With 7-inch tablets consistently raising the bar on what it means to have a high-definition screen -- like the Barnes Noble Nook HD sporting a 1,440x900-pixel resolution -- the Archos 70 Titanium's doesn't impress with its 1,024x600-pixel-resolution screen. The upside is that the tablet costs less than most competitors at $119.

Check back to CNET once the Archos 70 Titanium is released for a full review.

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Tablet computers with the best screens

Barnes Noble Nook HD

Cnet rating: 3.5 stars out of 5

The good: The Nook HD has a light, comfortable design with a sharp screen and a well-implemented user profiles feature. Books, videos and magazines look great and the microSD slot takes some of the sting out of the lack of internal storage.

The bad: App, movie, TV show and game options are thin, and there's no native music service. It's missing some typical tablet features and 8 GB is low for $199. Fingerprints easily sully the screen.

The cost: $199

The bottom line: The Barnes Noble Nook HD can't match competing tablets in media library breadth, but as long as you're not looking for bells and whistles, its sharp screen and comfortable body make it an ideal tablet choice for books and magazines.

Asus Transformer Pad Infinity TF700

Cnet rating: 4 stars out of 5

The good: The Transformer Pad Infinity TF700's high-resolution screen rivals the new iPad's display in sharpness and clarity. Also, apps launch quickly, GPS works well, and its rear camera is the best we've seen on any Android tablet. The tablet's body has the same great thin and light design as the Prime.

The bad: Not enough Android apps take advantage of the TF700's higher pixel count. Also, its battery life isn't as good as the Prime's.

The cost: $480 to $590

The bottom line: The Asus Transformer Pad Infinity TF700 is one of the fastest Android tablets out there, combining an already proven design with a better camera, a faster processor and a beautiful screen.

Google Nexus 10

Cnet rating: 4 stars out of 5

The good: The Nexus 10 has a beautifully sharp screen. It's light, durable and has the fastest processor of any Android tablet. Photo Sphere is an incredibly cool concept. Google's content offerings are only getting better.

The bad: The included charger isn't fast enough to power the battery while playing a game; even while idle, it charges painfully slowly. There's no storage expansion option, and apps that take full advantage of the screen are few and far between. Navigation isn't quite as smooth as on the Nexus 7.

The cost: $399

The bottom line: The Nexus 10's superior design and swift performance make it one of the best Android tablets to date. We expect updates from Google to make it even better.

Apple iPad (Gen. 4)

Cnet rating: : 4.5 stars out of 5

The good: The newest iPad's faster A6X processor adds extra system speed and graphics power. Improved worldwide cellular compatibility makes the LTE model a more appealing proposition. And the iOS App Store remains best in class, with the widest selection.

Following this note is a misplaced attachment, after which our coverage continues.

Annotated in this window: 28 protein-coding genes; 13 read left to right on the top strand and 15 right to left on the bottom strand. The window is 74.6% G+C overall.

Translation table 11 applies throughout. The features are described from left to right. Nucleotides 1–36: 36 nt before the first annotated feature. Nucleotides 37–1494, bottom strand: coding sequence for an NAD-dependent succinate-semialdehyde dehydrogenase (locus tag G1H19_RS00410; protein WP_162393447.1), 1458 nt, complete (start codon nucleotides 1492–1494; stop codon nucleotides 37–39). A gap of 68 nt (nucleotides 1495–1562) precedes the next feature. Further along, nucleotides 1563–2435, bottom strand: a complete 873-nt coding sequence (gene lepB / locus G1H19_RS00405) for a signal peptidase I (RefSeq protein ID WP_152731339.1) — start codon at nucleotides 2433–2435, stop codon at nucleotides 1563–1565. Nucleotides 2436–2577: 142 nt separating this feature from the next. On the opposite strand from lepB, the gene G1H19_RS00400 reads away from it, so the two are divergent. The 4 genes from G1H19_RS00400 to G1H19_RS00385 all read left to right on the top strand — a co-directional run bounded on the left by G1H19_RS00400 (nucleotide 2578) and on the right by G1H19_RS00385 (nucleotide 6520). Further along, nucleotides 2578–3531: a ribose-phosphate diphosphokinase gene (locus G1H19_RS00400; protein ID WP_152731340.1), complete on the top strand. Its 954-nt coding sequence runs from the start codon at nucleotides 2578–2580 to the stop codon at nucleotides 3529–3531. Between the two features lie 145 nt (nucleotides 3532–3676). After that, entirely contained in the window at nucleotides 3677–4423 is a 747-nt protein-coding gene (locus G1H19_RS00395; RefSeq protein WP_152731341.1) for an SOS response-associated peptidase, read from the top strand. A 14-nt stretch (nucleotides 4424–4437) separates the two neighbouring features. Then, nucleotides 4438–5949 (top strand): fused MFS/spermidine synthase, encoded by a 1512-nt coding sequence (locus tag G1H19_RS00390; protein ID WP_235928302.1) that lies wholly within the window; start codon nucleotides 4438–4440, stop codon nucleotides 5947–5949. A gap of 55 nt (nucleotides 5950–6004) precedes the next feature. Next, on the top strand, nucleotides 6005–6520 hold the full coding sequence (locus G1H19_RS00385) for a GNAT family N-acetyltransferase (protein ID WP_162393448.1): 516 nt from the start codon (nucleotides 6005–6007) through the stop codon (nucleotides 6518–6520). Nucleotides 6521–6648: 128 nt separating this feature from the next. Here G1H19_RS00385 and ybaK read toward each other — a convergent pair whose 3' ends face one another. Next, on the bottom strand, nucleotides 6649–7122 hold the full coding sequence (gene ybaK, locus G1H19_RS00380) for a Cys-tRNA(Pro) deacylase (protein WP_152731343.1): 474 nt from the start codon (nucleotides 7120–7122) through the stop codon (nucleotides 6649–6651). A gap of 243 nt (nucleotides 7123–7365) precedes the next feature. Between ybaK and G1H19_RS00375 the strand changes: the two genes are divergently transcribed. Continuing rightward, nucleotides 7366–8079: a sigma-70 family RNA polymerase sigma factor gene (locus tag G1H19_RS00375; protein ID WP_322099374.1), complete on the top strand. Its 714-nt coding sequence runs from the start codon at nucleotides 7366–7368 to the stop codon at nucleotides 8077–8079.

The bad: The fourth-generation iPad is otherwise identical to its recent predecessor - same size, weight and Retina Display screen. It's heavy to hold in one hand, and most older accessories won't work without investing in a pricey Lightning adapter.

The cost: $499 to $540

The bottom line: The latest iPad adds several tweaks and improvements to secure its position at the top of the tablet heap. It's better all around, but owners of third-generation iPads don't need to upgrade.

The following Cnet staff members contributed to this report: senior editors Eric Franklin, Scott Stein and Laura K. Cucullu. For more reviews of personal technology products, please visit

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Rugged Polaroid tablet for kids available today

Last Friday we explained to you how the rugged Polaroid tablet for kids would be on show during CES 2013, and that we would offer you a hands-on video once one became available. Well we have that video for you below, and you’ll also be happy to know that the Polaroid Kids Tablet is already available to purchase from their online store.

Rugged Polaroid tablet for kids available today

We already told you about some of the main features of this new tablet, but being able to see video footage rather than images really makes you understand why such a tablet is so important. Having an iPad, my face is always filled with fear every time a child goes near it, but there will be no such worries with Polaroid’s child friendly tablet as it can withstand a drop from waste height with no fear of damage to the tablet, or your bank account.

Okay, so we know that this device is not going to blow your mind when it comes to specs or screen quality, but it’s not about that because young children do not care about things like that, they just love to play games while learning at the same time. While we’re all for kids having fun, one of the features we like the most is what comes preloaded onto the tablet, which is Dr. Seuss books and Smithsonian kids books, along with Nook as well.

As we said above the device is now available and the Polaroid tablet for kids price is $149.99, which is not that expensive when you take into consideration the educational value. We also love how parents can stay in control of what the child can view on the custom web browser thanks to parental controls, which offers a safe mode allowing you peace of mind.